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Serbians do their Yuletide present-swapping not on Christmas Day – 7 January by the Serbian Orthodox Church’s calendar – but on the three preceding Sundays. On the first Sunday, parents will tie their kids up – usually with a length of rope to a chair or each other – and refuse to the release them until they pay the 'ransom' of a gift. The following Sunday the kids tie up Mum and demand presents of her, while on the next Sunday it’s Dad’s turn.   

6. Spain: Festive Pooping



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Nativity displays in Spain’s Catalan region invariably feature a figure known as Caganer – basically, a squatting dude who’s doing a poo. 

Committing fully to the Yuletide defecation theme, Catalonians also have their beloved Tió de Nadal: A hollowed-out log decorated with a smiling face and a blanket, which children 'feed' nuts and dried fruits from 8 December (the date of the Immaculate Conception) until Christmas Eve. Tió de Nadal is then relocated to the fireplace and savagely beaten with a stick until it 'poos' out sweets and small pressies for the kids, with the end of the assaulted log’s pooping session signalled by the defecation of a stinky piece of herring. Obviously.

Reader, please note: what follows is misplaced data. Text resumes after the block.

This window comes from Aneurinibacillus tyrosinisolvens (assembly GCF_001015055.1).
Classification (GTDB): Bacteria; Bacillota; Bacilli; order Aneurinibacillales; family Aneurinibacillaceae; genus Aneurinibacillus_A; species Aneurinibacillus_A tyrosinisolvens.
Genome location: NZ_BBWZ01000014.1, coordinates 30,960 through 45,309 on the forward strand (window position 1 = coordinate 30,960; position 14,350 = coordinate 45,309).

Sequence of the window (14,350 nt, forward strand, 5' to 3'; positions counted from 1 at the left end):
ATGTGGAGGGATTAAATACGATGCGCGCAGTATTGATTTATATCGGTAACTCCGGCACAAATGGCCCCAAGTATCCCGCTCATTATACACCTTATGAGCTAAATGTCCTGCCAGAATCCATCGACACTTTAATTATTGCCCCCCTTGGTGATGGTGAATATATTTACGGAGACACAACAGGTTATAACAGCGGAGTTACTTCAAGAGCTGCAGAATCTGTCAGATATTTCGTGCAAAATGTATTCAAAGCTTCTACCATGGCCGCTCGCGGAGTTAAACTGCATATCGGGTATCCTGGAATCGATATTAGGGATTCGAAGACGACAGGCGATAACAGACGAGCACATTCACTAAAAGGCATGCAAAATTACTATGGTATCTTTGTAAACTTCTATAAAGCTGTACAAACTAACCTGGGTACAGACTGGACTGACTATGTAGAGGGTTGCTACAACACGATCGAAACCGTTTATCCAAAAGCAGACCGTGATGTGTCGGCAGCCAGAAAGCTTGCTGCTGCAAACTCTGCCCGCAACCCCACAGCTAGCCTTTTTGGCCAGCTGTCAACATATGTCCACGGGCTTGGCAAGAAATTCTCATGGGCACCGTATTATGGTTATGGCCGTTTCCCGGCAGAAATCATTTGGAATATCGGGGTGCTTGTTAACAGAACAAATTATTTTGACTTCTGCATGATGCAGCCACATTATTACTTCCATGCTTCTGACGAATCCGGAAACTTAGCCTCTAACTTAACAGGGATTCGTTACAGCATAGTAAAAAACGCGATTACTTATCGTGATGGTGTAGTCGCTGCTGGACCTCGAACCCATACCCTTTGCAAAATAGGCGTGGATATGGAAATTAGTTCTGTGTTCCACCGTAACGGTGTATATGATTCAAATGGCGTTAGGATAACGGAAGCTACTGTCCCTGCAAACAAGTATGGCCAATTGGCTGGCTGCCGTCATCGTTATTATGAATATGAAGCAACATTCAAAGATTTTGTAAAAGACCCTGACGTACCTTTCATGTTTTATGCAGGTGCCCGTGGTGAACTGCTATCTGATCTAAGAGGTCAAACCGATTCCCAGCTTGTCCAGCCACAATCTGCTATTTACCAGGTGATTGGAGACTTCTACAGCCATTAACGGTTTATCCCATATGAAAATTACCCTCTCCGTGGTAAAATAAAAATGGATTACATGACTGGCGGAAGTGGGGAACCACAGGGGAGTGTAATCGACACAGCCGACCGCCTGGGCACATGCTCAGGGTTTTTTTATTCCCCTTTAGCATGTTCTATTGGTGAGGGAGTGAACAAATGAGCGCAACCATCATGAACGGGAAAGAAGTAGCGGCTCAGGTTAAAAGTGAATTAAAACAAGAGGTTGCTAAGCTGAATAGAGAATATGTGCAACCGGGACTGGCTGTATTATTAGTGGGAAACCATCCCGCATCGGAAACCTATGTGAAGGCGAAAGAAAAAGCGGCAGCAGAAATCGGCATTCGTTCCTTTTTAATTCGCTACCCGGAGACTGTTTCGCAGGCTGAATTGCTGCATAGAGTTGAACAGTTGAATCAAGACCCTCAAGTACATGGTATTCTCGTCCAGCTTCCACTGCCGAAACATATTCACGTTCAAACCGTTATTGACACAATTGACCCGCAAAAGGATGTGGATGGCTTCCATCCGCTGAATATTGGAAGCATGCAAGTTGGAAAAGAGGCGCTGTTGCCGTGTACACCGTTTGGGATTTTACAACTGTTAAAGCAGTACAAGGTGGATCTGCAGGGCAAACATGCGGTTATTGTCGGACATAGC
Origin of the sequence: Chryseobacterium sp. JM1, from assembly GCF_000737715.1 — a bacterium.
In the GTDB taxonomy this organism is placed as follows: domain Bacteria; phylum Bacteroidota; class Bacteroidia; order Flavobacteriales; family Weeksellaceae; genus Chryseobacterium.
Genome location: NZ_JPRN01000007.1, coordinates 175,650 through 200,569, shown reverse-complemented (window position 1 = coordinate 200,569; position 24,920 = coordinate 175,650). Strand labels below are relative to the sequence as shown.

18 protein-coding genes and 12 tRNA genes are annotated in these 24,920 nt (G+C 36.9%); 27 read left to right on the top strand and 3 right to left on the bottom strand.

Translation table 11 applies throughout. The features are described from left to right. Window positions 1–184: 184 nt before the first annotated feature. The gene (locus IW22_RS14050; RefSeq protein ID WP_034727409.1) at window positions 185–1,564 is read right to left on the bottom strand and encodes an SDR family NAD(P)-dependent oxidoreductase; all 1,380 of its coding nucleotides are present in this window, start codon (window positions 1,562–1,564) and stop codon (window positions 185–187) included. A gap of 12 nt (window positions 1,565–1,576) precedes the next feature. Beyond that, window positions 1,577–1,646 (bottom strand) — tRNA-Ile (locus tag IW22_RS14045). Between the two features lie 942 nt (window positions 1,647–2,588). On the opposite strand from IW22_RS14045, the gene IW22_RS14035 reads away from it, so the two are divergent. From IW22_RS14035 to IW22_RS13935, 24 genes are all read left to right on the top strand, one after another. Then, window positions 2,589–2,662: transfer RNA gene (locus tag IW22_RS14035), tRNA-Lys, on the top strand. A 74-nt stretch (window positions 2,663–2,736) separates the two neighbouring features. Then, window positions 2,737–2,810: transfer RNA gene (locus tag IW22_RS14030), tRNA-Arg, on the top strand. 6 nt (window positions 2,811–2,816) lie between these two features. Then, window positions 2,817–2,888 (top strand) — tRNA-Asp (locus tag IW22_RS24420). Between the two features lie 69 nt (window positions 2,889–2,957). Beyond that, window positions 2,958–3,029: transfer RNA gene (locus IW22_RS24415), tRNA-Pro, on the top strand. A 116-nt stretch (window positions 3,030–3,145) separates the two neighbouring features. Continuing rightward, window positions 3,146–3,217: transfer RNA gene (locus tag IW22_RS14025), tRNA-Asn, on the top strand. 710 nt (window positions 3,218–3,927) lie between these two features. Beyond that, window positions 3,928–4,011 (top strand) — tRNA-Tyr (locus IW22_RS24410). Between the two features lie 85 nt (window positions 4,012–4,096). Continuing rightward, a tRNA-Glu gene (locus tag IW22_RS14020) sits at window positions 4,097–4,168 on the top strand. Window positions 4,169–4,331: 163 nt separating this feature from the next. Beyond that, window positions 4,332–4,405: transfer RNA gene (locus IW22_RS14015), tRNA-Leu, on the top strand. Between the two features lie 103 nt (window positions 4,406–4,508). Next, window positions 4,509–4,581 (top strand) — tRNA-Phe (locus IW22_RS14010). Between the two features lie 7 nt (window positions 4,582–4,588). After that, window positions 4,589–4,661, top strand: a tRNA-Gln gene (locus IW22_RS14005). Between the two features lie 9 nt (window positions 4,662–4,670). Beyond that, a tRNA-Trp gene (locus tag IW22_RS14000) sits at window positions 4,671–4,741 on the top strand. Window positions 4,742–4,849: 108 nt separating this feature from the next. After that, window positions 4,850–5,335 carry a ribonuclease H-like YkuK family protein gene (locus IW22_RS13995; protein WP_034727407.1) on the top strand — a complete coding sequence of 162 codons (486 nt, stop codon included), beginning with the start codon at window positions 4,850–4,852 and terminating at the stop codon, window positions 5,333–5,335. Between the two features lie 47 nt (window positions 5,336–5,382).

7. Iceland: The Murderous Yule Cat



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No doubt responsible for countless childhood nightmares, the Yule Cat is a monster of Icelandic folklore – a huge, ferocious cat that roams the land looking to devour people who haven’t received new clothes to wear in the run-up to Christmas (a less disturbing version of the legend has the Yule Cat merely eating all the food supplies of the insufficiently on-trend).